FIG. 4 is a plot of discharge guidance characteristics at each pressure with respect to an electrode position l.sub.1 of 45 mm, l.sub.2 of 32 mm and l.sub.3 of 0 mm. This plot can be divided into the following three regions: "A", where spontaneous discharge takes place or guided discharge does not take place, "B", where discharge is guided, and "C" where discharge cannot be triggered by laser. Lowering the air pressure lowers the minimum voltage of laser guided discharge (hereinafter also referred to as "minimum discharge voltage"). Also, there is an increase in the maximum voltage at which a discharge can be guided, which at 10 Pa exceeds 1 kV.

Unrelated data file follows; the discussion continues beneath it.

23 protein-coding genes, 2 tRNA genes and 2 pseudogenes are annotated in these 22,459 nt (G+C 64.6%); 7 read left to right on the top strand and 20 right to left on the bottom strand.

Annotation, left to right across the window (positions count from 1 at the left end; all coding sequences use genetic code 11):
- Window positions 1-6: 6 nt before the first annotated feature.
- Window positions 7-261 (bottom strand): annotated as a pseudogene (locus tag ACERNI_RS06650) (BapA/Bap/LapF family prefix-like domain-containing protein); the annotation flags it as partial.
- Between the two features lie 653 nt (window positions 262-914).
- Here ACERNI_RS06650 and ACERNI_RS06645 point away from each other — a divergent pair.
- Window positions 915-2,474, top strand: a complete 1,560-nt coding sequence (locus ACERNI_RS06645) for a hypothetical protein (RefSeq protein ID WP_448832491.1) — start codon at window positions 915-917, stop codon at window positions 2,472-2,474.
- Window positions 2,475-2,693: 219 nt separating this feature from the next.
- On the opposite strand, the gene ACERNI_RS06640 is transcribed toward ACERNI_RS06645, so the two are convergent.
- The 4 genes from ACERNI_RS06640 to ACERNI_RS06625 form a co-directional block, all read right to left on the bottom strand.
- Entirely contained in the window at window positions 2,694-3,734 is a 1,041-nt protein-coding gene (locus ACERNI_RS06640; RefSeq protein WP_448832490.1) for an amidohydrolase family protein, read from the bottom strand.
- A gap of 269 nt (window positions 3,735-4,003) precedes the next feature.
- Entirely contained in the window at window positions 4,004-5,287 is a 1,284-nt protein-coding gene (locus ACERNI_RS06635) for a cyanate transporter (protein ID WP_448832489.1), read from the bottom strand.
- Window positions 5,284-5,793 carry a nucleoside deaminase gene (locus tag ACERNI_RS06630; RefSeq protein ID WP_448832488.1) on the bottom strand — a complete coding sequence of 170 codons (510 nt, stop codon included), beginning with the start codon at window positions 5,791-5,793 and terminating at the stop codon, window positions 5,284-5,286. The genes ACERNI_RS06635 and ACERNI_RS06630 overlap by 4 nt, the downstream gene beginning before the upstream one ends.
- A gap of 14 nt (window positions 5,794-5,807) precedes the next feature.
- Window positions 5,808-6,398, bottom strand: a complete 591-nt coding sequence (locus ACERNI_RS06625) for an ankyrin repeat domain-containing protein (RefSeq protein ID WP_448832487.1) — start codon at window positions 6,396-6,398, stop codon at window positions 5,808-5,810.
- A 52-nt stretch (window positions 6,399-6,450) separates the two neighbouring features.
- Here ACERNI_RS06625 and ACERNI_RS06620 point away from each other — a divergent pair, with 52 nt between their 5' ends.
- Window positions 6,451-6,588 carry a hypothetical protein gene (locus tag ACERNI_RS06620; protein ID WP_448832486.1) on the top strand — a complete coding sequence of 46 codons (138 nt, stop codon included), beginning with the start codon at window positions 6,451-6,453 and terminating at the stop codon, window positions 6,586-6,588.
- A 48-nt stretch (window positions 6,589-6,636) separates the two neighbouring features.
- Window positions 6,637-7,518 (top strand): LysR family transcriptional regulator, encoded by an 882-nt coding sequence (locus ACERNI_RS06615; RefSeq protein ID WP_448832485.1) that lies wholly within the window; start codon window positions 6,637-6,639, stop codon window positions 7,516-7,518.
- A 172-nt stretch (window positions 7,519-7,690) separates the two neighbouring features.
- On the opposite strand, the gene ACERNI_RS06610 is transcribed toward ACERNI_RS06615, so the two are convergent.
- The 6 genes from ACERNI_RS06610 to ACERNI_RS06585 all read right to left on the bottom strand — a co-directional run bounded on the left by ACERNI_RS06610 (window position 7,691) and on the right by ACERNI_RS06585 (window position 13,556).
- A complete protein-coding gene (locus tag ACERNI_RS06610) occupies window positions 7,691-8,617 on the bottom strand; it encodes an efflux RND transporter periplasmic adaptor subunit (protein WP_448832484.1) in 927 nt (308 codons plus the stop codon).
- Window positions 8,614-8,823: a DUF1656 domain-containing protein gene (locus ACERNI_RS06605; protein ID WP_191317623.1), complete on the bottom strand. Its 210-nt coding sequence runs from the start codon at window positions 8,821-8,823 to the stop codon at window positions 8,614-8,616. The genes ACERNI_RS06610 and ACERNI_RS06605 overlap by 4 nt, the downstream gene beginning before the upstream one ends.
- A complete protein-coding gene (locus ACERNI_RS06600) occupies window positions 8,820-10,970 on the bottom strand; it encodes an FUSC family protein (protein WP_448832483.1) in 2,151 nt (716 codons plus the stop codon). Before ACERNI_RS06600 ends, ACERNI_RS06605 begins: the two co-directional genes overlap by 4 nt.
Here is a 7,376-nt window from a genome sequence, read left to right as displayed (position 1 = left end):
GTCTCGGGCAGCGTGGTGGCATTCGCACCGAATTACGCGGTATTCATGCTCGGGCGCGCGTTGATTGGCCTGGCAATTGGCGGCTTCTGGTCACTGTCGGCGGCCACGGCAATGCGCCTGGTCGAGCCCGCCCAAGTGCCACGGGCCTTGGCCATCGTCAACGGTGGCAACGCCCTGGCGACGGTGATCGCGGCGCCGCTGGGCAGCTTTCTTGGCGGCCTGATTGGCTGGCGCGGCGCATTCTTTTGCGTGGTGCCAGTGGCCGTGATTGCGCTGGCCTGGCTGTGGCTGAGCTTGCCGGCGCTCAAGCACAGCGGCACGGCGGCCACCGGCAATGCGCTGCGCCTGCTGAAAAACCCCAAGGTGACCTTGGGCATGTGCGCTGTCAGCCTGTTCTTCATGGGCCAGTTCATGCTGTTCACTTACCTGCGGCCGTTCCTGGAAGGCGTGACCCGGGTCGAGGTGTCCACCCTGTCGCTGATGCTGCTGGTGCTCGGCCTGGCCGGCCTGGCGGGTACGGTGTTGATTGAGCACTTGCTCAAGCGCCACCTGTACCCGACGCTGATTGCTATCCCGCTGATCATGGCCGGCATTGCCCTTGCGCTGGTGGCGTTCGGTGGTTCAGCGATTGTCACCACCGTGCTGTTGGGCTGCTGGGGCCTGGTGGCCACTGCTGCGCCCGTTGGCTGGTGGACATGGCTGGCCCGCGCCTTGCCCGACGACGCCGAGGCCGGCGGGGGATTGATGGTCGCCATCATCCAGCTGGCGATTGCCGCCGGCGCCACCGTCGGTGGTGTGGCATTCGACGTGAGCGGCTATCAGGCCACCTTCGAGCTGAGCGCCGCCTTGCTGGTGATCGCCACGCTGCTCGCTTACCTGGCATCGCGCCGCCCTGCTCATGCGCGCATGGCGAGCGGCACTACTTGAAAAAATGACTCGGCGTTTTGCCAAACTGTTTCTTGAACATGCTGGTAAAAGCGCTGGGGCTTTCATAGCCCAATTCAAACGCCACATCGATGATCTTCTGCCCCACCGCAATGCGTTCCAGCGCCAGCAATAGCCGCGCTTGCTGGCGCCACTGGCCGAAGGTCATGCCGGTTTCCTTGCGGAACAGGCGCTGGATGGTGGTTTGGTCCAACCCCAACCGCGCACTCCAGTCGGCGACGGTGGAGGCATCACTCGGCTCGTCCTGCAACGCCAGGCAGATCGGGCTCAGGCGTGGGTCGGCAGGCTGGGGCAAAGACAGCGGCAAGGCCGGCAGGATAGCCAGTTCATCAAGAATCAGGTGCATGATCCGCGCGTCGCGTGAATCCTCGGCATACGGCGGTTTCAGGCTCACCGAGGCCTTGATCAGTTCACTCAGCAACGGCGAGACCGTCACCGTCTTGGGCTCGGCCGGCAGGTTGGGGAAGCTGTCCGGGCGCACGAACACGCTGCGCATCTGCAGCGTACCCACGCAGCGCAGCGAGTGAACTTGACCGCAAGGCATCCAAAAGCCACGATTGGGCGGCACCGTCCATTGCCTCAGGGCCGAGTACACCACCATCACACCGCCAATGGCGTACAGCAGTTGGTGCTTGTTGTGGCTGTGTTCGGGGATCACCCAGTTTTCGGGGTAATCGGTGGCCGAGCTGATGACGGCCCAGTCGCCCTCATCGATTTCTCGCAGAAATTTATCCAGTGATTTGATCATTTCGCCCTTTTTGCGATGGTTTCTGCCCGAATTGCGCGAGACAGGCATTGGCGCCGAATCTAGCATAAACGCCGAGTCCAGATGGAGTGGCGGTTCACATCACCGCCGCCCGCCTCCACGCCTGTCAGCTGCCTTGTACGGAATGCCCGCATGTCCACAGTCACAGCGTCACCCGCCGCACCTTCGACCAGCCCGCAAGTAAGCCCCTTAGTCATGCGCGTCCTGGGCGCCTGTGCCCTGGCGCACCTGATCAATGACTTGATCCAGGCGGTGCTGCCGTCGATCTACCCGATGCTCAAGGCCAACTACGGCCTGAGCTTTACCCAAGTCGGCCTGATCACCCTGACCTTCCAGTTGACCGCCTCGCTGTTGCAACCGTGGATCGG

At high discharge voltages discharge takes place around the laser beam spot, and if the voltage is raised still further, guidance becomes impossible, as can be seen from FIG. 4. It was thought that for precision, discharge machining should be performed using the lowest possible voltage. The minimum discharge voltage was therefore investigated while varying the relative position of the electrodes. FIG. 5 shows the results of the investigation of minimum discharge voltage in which l.sub.1 was fixed at 45 mm and l.sub.3 at 0 mm, and l.sub.2 was varied from 8 mm, to 32 mm, to 67 mm. FIG. 6 shows the results of the investigation of minimum discharge voltage in which l.sub.2 was fixed at 8 mm and l.sub.3 at 0 mm, and l.sub.1 was varied from 25 mm, to 45 mm, to 75 mm. If it is considered that l=l.sub.1 +l.sub.2 +l.sub.3, while l may not necessarily be the discharge distance, it can be regarded as being a value approximately proportional thereto.